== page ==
Monday, February 10, 2014

Inside job

With no chance to work on my workshop, I can still work in it.  Sadly, the roof leaks something awful, which means I have to push all the big equipment (lawn mower, rusty band saw, etc.) out of the way of the drips, substantially cutting into my workable space.

Also, in a rat-killing frenzy a few years back, I pulled out all of the homemade shelving the previous owner had installed.  The shelves were hideously ugly, and even worse, had many cracks and crevices perfect for storing rat droppings and old walnut shells, but now all I have is a poorly-made (but not by me this time!) work "bench top" and the ribs of the walls on which to hang things.  I put up a couple of pegboards, which are a little bit handy, but not by much.  Mostly, stuff is stacked or lays on the floor -- not conducive to getting any work done. 

Last night, however, I made a quick mental check of materials, and realized that I could bang out a quick version of a tool I've been needing for quite some time:  A leather stitching pony.

A stitching pony is a third hand for leather workers.  It is basically two long pieces of wood to make a clamp, vertically attached to one long piece of wood as a base.  One of the vertical pieces is attached by a hinge, and the other is just screwed into place.  A bolt with a wingnut runs through the two vertical pieces, and leather is glued to the ends, making a soft clamp for holding pieces of leather while you sew them together.

Here's a picture of mine:

Admittedly, not my best work.  I used one long 2x4 piece of redwood, because though I knew I had two good pieces of 1x4, it turns out I really don't know what I know (now THAT would blow Don Rumsfeld's mind).  I ripped a 16" piece with my rusty bandsaw, and attached the pieces to the base with screws lying around in the shop.

Attaching the piece to the hinge was a bit trickier because, of course, I didn't have screws short enough to not poke through the other side.  This here:

 is my solution.  I cut the ends off the screws with my rusty Dremel tool.

Next, I realized that I didn't have a bolt the right size, so I took a trip to the local hardware store, after all, for 5/16" bolts, wingnuts and a 5/16" drill bit.  I was going to do at least one thing right.  I picked 1.5" bolts, so that I wouldn't have a bunch of extra bolt hanging out the side.

At home, I put it all together, and glued leather pieces to the jaws.  After glueing the leather, then placing an example piece in the clamp, I realized I'd bought bolts too short.  So much for doing one thing right.  One more trip...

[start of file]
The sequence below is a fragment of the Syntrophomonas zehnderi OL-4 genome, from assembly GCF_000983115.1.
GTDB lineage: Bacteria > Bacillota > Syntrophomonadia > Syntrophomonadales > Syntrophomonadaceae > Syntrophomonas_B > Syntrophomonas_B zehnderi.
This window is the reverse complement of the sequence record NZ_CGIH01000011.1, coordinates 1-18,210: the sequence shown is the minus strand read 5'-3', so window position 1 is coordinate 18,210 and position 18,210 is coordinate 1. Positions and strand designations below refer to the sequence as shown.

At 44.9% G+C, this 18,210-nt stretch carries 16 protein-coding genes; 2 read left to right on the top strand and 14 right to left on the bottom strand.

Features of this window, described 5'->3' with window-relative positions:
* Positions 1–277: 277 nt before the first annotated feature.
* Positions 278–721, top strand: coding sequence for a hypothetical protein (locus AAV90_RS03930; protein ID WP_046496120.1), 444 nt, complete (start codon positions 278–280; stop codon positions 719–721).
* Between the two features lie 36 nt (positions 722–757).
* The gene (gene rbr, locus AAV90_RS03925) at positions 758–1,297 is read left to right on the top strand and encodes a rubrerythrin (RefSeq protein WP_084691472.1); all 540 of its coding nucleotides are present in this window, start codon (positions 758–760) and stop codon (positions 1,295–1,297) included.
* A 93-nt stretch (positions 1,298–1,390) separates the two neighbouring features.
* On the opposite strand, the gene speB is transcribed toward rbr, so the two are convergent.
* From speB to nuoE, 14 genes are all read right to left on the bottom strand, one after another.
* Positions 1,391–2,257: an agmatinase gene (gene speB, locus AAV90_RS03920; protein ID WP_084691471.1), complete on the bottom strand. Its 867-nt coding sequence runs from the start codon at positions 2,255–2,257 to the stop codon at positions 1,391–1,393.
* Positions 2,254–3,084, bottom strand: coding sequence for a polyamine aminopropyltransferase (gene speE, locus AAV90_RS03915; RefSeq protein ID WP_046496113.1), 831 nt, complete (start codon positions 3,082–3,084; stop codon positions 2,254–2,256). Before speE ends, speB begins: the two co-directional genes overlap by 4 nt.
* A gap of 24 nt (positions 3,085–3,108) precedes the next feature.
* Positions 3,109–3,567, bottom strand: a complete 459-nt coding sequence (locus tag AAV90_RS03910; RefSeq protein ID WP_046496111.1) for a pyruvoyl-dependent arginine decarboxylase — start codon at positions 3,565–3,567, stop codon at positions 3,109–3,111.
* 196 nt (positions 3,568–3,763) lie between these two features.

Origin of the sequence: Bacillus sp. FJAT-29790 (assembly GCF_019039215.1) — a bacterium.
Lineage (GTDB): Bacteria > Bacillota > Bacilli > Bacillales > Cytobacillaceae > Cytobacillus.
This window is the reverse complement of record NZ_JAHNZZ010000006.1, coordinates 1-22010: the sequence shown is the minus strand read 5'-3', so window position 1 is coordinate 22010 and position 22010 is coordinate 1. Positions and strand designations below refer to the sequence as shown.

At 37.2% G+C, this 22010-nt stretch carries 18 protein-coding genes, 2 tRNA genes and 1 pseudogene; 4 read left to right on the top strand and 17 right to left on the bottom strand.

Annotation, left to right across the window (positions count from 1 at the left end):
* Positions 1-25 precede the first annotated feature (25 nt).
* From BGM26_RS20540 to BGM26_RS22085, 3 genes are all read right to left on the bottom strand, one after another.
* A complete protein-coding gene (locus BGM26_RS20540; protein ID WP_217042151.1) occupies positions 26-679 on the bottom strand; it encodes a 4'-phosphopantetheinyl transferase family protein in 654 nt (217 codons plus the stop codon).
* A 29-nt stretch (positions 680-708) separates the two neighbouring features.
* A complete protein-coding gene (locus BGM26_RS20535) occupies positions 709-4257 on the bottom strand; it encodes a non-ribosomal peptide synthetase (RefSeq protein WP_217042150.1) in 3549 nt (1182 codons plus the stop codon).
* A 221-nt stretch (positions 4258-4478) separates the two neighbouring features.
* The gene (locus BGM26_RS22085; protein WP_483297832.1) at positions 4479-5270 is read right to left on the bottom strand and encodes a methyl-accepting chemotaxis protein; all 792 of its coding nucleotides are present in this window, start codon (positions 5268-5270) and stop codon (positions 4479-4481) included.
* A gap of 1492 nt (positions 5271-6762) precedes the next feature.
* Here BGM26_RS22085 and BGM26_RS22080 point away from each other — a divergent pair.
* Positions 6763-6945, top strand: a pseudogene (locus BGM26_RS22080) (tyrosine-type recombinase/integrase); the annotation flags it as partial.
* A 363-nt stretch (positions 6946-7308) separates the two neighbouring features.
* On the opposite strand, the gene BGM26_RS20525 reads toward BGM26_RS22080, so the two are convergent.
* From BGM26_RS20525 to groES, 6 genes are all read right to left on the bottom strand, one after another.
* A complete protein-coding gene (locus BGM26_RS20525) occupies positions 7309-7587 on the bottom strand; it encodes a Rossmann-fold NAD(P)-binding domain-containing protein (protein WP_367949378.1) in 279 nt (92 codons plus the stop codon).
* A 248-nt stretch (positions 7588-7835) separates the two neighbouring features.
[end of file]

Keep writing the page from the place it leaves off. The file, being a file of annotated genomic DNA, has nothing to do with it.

Thus, the 20% markup on my projects.


Hippo said...

Still can't work out how you use the clamp! Perhaps I need some photos of you using it.

Please remind me never to ask you to do any job requiring a bit of planning and forethought!

Josh said...

I'll get you some pictures, Hippo. It wasn't a job that required a huge amount of detail -- it's just a big wood clamp. For your projects, I'll mark up 40%.

Bud said...

Josh, we are not gnostics, fartherest thing from it. We work with the knowledge we have, not with the knowledge we wish we had.

Hippo said...

If you could guarantee only a 40% overrun I'd hire you like a shot! The contractor who started the restaurant build, a three month job he said, overran by a year and then went bust!

I spent the day today restoring three of my old dining chairs (you may have caught glimpses of them in pictures on my blog. Like me, they were getting old and creaky and the two with arms, an arm each fell off so I gently dismantled them all, drilled the dowel pins out, wittled new dowel pins and then glued them all back together. I started not really having a clue what I was doing and finished with fully functional chairs again, I was really pleased. It was a real nice way to spend a Sunday!

I have also thought of a use for your stitching pony. The seams of Marcia's sofa cover have come apart. I tried to sew it back together again but made a hash of it because I could not hold the seams together as I stitched. With your pony, the job will be easy so thanks for explaining it to me, even an old dog like me loves learning useful new tricks!

Josh said...

Hey, Dad -- Don Rumsfeld sure has had quite the influence on our philosophical lives, hasn't he?

Hippo, I'm sorry to hear about the contractor. I did see the chairs, which are much nicer than I'd be able to throw together.

I'm also happy to hear that I helped out, if just a bit, by showing you a stitching pony. Good luck!